Treasury Secretary Steven Mnuchin landed in Buenos Aires for a summit on Friday with the risk of a currency war in the air. He left two days later with the world’s top finance chiefs feeling much more at ease.
Mnuchin over roughly 48 hours tamped down concern of any shift in currency policy, hammering home in a press conference early Saturday that America’s longstanding commitment to a strong greenback remains intact. He also said the U.S. isn’t trying to intervene in the dollar market.
His comments at the Group of 20 nations summit followed tweets on Friday from President Donald Trump, who accused China and the euro area of manipulating their currencies while complaining that a rising dollar is hurting the U.S. His comments caused the greenback on Friday to weaken the most in four months as investors feared Trump was embarking on a new era of jawboning the currency to boost exports.
But by the end of the G-20 meetings, few central bankers or finance ministers were talking about a potential currency war in which nations compete to devalue their exchange rates. “We didn’t discuss the topic,” Spain’s Economy Minister Nadia Calvino told reporters Sunday afternoon.
G-20 participants instead focused much of their attention on a global trade conflict, as tit-for-tat tariffs between the U.S. and its partners threaten to undermine business confidence, disrupt global supply chains and elevate consumer prices. International Monetary Fund Managing Director Christine Lagarde also raised alarms about the disputes, urging G-20 nations to resolve disagreements via international cooperation.
G-20 nations published a final communique at the close of the summit that warned risks to the world economy have increased amid heightened trade tensions.
After more than a dozen bilateral meetings, plenary sessions and a working dinner at a local steak house, Mnuchin said it had been simple to reach agreement on the group’s final statement. “It was the easiest communique—it was finished yesterday,” he said Sunday.
Despite his diplomacy on the currency front, Mnuchin didn’t soften the administration’s stance on trade and its tough rhetoric against Beijing. As part of its push to rebalance world trade in America’s favor, the White House has slapped tariffs on global steel and aluminum imports as well as $34 billion of Chinese goods.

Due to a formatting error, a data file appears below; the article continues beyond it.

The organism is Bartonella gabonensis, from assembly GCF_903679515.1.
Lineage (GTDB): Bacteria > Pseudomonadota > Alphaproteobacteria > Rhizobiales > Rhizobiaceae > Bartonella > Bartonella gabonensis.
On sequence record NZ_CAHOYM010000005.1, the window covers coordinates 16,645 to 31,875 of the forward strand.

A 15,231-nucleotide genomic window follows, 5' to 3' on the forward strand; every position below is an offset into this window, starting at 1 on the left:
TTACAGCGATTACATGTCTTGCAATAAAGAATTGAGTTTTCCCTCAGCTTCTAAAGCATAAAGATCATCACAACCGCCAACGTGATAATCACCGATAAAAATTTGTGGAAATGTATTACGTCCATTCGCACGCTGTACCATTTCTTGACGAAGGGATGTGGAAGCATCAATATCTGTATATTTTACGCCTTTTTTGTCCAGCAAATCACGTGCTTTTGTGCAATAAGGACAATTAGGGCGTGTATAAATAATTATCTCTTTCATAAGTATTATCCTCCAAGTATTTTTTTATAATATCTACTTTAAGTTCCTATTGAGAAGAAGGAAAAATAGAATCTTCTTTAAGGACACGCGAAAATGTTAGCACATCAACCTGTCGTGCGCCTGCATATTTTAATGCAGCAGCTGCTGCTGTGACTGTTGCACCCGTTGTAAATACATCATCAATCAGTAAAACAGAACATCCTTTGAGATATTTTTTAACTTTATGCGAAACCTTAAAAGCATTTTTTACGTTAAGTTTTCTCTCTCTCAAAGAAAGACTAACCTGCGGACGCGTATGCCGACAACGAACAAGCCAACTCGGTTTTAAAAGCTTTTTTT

Mnuchin told reporters Saturday the White House would continue to pressure countries to open their markets to American exports and investments, and questioned whether the yuan’s decline was the result of market forces or government interference. Mnuchin said the U.S. will closely monitor China’s exchange rate, which has fallen more than any major currency in the past month.
The U.S. position on trade attracted sympathy from some participants of the G-20 meetings, with Australia’s Treasurer Scott Morrison saying the Americans have understandable complaints. “There are some grievances that have been around for a decade and the tit-for-tat announcements on tariffs were an unconventional way to resolve those issues,” he said on the sidelines of the summit.
The Europeans were less understanding and voiced support for a unified position in confronting the U.S. The summit wrapped up just days before European Commission President Jean-Claude Juncker travels to Washington to discuss trade issues, including U.S. threats to slap tariffs on automobile imports. French Finance Minister Bruno Le Maire said progress is unlikely as long as the U.S. tries to use duties as leverage.
“We refuse to negotiate with a gun to the head,” he said.